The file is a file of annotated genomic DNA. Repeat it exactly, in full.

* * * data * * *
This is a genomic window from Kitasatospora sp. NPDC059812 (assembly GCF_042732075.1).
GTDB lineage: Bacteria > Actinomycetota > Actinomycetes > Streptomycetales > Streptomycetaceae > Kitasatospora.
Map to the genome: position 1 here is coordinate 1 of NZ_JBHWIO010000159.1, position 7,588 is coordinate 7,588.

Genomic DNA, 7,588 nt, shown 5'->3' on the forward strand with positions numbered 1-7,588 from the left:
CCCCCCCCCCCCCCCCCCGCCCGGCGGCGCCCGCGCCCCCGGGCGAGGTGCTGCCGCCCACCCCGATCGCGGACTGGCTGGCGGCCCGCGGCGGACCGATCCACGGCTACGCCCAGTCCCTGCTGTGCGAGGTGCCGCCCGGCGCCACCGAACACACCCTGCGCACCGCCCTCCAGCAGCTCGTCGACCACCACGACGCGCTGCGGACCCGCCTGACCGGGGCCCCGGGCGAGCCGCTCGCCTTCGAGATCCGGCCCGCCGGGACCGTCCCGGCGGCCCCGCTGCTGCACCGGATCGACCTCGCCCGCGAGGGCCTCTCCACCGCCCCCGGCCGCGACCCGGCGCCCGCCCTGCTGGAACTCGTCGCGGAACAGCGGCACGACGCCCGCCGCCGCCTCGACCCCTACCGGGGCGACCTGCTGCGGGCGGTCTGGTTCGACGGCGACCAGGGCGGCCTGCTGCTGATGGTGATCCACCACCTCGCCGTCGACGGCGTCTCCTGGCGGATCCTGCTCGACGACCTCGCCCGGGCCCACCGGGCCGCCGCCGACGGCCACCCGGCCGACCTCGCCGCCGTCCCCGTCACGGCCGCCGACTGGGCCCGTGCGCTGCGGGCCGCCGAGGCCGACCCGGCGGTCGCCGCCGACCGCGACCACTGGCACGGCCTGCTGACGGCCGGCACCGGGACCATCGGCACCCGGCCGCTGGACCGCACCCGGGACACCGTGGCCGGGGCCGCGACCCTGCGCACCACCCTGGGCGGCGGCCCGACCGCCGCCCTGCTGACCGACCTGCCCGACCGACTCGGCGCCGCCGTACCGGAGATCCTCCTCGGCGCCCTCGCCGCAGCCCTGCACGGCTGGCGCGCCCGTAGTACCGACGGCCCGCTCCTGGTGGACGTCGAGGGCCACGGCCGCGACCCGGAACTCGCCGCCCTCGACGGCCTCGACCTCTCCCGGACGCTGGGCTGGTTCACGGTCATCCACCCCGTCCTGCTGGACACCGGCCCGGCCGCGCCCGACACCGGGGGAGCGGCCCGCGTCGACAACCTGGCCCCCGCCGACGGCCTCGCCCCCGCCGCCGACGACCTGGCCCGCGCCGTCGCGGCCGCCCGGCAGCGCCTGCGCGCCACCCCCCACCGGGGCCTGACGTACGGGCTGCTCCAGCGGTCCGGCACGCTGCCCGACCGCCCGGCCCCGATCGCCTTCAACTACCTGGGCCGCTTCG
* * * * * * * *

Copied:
This is a genomic window from Kitasatospora sp. NPDC059812 (assembly GCF_042732075.1).
GTDB lineage: Bacteria > Actinomycetota > Actinomycetes > Streptomycetales > Streptomycetaceae > Kitasatospora.
Map to the genome: position 1 here is coordinate 1 of NZ_JBHWIO010000159.1, position 7,588 is coordinate 7,588.

Genomic DNA, 7,588 nt, shown 5'->3' on the forward strand with positions numbered 1-7,588 from the left:
CCCCCCCCCCCCCCCCCCGCCCGGCGGCGCCCGCGCCCCCGGGCGAGGTGCTGCCGCCCACCCCGATCGCGGACTGGCTGGCGGCCCGCGGCGGACCGATCCACGGCTACGCCCAGTCCCTGCTGTGCGAGGTGCCGCCCGGCGCCACCGAACACACCCTGCGCACCGCCCTCCAGCAGCTCGTCGACCACCACGACGCGCTGCGGACCCGCCTGACCGGGGCCCCGGGCGAGCCGCTCGCCTTCGAGATCCGGCCCGCCGGGACCGTCCCGGCGGCCCCGCTGCTGCACCGGATCGACCTCGCCCGCGAGGGCCTCTCCACCGCCCCCGGCCGCGACCCGGCGCCCGCCCTGCTGGAACTCGTCGCGGAACAGCGGCACGACGCCCGCCGCCGCCTCGACCCCTACCGGGGCGACCTGCTGCGGGCGGTCTGGTTCGACGGCGACCAGGGCGGCCTGCTGCTGATGGTGATCCACCACCTCGCCGTCGACGGCGTCTCCTGGCGGATCCTGCTCGACGACCTCGCCCGGGCCCACCGGGCCGCCGCCGACGGCCACCCGGCCGACCTCGCCGCCGTCCCCGTCACGGCCGCCGACTGGGCCCGTGCGCTGCGGGCCGCCGAGGCCGACCCGGCGGTCGCCGCCGACCGCGACCACTGGCACGGCCTGCTGACGGCCGGCACCGGGACCATCGGCACCCGGCCGCTGGACCGCACCCGGGACACCGTGGCCGGGGCCGCGACCCTGCGCACCACCCTGGGCGGCGGCCCGACCGCCGCCCTGCTGACCGACCTGCCCGACCGACTCGGCGCCGCCGTACCGGAGATCCTCCTCGGCGCCCTCGCCGCAGCCCTGCACGGCTGGCGCGCCCGTAGTACCGACGGCCCGCTCCTGGTGGACGTCGAGGGCCACGGCCGCGACCCGGAACTCGCCGCCCTCGACGGCCTCGACCTCTCCCGGACGCTGGGCTGGTTCACGGTCATCCACCCCGTCCTGCTGGACACCGGCCCGGCCGCGCCCGACACCGGGGGAGCGGCCCGCGTCGACAACCTGGCCCCCGCCGACGGCCTCGCCCCCGCCGCCGACGACCTGGCCCGCGCCGTCGCGGCCGCCCGGCAGCGCCTGCGCGCCACCCCCCACCGGGGCCTGACGTACGGGCTGCTCCAGCGGTCCGGCACGCTGCCCGACCGCCCGGCCCCGATCGCCTTCAACTACCTGGGCCGCTTCG